The specific regulations for chemicals are set out in Chapter 14 of the Environmental Code. The EU regulations on chemicals elaborated in the Registration, Evaluation, Authorisation and Restriction of Chemicals (REACH) Regulation 1907/2006 are an integral part of the Swedish legal framework. The aim of REACH is to take a broad approach to minimising risks associated with chemicals by registration, evaluation, permits and limitations. In Sweden, this is also ensured by the implementation of EC CLP Regulation 1272/2008 on classification, labelling and packaging of chemicals products. EU Regulations 528/2012 concerning biocidal products and 1107/2009 concerning the placing of plant protection products on the market are also part of Swedish law.

In addition to the regulations above, the production of chemicals is subject to a permit requirement under the general obligations of the Environmental Code. The conditions set out in the permit are binding for the operator and any breaches of the conditions must be reported to the supervisory authority in the annual environmental report.

iv Solid and hazardous waste

The Swedish legislation on waste is largely based on the EU Waste Framework (2008/98/EG). The Directive has mainly been implemented in Swedish legislation through Chapter 15 of the Environmental Code and the Waste Ordinance (2011:927).

Under the Environmental Code, waste is defined as any object, matter or substance belonging to a specific waste category that the holder disposes of or intends or is required to dispose of. In Appendix 4 of the Waste Ordinance, different types of waste are listed. Some categories of waste, such as hazardous waste, are subject to stricter regulations concerning controls regarding collection, transport, storage, etc. The ‘producer’ of certain product categories (packages, waste paper for recycling, cars, tyres, etc.) also has certain responsibilities regarding collection, disposal and recycling of the waste resulting from such products.

Storage or the disposal of waste may require a permit, depending, inter alia, on the type and volume of waste. In some cases it is sufficient for the producer to notify the supervisory authority. According to the Environmental Code, the producer of waste is always obliged to ensure that the waste is handled in an acceptable manner for the environment and human health. For operators of landfills, it is mandatory to have an environmental permit for the landfill. It is also mandatory for the operator to issue a financial security for the operation.

v Contaminated land

Remediation of contaminated land and groundwater is set out in Chapters 10 and 2 of the Environmental Code. The obligations are based on the polluter pays principle. A permit as such does not exclude from liability, and in the case of contaminated areas an operator can be liable for the remediation even if the activity was operated within the permit limits. However, when the extent of liability is determined, account shall be taken of the length of time that has elapsed since the contamination occurred, whether the person liable was obliged to prevent future damage and any other relevant circumstances.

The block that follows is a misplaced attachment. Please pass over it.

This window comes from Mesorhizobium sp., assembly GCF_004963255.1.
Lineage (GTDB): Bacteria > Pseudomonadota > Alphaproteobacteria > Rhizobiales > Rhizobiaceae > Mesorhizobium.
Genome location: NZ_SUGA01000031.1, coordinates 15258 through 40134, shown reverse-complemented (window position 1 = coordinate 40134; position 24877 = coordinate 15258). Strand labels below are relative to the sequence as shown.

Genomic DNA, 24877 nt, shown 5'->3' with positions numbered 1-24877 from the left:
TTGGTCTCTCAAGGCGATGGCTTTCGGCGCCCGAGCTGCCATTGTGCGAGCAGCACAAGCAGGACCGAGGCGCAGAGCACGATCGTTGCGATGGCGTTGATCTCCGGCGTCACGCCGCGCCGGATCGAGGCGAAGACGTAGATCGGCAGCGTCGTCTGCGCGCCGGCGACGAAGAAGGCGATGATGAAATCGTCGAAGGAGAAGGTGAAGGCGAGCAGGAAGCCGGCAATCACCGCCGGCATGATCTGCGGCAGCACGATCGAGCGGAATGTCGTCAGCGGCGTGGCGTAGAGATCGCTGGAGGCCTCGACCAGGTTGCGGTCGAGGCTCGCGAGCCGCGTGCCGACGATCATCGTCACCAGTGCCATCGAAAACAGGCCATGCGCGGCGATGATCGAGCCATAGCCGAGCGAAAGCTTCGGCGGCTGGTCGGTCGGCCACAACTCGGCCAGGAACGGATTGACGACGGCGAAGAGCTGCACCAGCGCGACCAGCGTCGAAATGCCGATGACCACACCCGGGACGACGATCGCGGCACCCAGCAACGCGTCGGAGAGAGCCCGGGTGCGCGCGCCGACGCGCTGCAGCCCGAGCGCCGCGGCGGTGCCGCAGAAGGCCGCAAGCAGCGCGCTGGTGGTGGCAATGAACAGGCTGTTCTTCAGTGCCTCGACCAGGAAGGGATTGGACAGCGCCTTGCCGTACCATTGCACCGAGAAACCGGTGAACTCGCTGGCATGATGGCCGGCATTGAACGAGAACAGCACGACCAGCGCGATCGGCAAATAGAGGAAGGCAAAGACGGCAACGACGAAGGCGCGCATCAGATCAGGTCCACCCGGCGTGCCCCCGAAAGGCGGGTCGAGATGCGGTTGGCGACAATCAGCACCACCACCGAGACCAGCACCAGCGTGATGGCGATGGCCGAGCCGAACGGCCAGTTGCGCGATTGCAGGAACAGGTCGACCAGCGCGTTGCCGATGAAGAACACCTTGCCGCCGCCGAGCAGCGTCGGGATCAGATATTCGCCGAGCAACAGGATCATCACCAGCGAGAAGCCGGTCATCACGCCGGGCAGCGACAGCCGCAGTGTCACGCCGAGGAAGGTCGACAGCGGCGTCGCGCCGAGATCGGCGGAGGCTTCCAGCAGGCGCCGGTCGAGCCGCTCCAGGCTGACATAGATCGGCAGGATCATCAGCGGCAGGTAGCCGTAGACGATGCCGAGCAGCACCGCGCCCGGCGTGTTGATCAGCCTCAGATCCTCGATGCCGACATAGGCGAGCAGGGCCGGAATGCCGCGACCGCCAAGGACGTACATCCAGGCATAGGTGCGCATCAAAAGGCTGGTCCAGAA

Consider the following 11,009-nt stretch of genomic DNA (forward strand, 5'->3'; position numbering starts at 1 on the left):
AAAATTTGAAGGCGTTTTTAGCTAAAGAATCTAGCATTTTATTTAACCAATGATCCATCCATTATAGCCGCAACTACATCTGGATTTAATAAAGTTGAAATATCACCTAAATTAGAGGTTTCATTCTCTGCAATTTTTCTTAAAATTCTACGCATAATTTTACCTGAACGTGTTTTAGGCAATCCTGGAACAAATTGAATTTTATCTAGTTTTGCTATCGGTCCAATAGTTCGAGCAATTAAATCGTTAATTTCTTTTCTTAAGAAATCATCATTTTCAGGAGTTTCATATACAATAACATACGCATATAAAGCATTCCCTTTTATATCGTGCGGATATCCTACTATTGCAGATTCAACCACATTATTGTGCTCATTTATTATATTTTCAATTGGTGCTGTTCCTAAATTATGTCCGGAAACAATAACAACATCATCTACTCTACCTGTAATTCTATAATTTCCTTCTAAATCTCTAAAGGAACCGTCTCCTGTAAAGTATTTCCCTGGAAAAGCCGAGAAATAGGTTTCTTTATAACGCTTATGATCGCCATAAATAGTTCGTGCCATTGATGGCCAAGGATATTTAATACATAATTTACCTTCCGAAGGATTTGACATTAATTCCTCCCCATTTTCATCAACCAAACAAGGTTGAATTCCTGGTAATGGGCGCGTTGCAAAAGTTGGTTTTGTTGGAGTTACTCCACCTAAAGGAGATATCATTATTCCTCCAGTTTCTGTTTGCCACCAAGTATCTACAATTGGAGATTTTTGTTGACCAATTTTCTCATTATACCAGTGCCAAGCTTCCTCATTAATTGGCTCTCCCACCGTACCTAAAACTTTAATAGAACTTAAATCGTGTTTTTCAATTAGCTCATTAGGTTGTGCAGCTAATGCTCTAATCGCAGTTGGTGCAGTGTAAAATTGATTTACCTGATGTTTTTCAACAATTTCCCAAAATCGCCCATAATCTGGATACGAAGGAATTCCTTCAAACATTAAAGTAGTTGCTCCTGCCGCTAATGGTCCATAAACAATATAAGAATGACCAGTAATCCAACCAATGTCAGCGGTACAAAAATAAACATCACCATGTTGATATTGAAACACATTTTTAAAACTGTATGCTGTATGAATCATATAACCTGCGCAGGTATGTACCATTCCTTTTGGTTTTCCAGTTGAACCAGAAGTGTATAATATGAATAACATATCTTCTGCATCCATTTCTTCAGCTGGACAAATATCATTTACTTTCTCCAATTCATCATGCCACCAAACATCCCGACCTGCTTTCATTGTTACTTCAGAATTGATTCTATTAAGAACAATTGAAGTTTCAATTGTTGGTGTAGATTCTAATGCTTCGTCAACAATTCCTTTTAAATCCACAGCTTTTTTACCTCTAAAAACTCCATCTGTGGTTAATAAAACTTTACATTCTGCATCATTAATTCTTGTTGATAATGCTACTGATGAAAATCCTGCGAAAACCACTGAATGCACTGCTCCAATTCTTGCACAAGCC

Under criminal law, contamination in a manner that involves risk to human health or detriment to flora and fauna that is not insignificant is considered to be a criminal offence under Chapter 29 of the Environmental Code, and someone acting deliberately or by negligence may be held liable.

An operator that has caused or contributed to contamination of land or water; buildings and structures that are so polluted that they may cause damage or detriment to human health or the environment; or who has caused or contributed to a serious environmental damage, is liable for the investigation and remedying of environmental damage. As a condition for liability, the operations causing the contamination must have been active after 30 June 1969, and the effect of the liability still have been present when the Environmental Code entered into force (1 January 1999). With respect to serious environmental damage, particular provisional regulations apply.

A property owner may be held liable if the operators are unable to pay for the remediation. A condition for the property owner’s responsibility is that the property was purchased as from 1 January 1999, and that the purchaser was aware of the contamination or should have been aware.

If several operators are responsible for causing, or contributing to, contamination, they are jointly and severally liable. However, the liability shall be divided between the operators as deemed reasonable with regard to the extent to which each of them was responsible for the pollution, and to other relevant circumstances. The same applies for property owners.

A third party can challenge a decision concerning the remediation, under the condition that the third party is considered to be affected by the decision. It is not possible to make a legally binding agreement with the authorities in order to prevent future claims.

It is possible to transfer the liability for contaminated land under an agreement; however, the agreement will only be valid between the parties. The authorities may impose liability towards any one of the parties, under the condition that both parties have caused or contributed to the contamination. A new property owner may have a right of recourse against previous owners depending on the terms of the transfer agreement. The Environmental Code contains specific provisions concerning the right of recourse between different liable operators or property owners.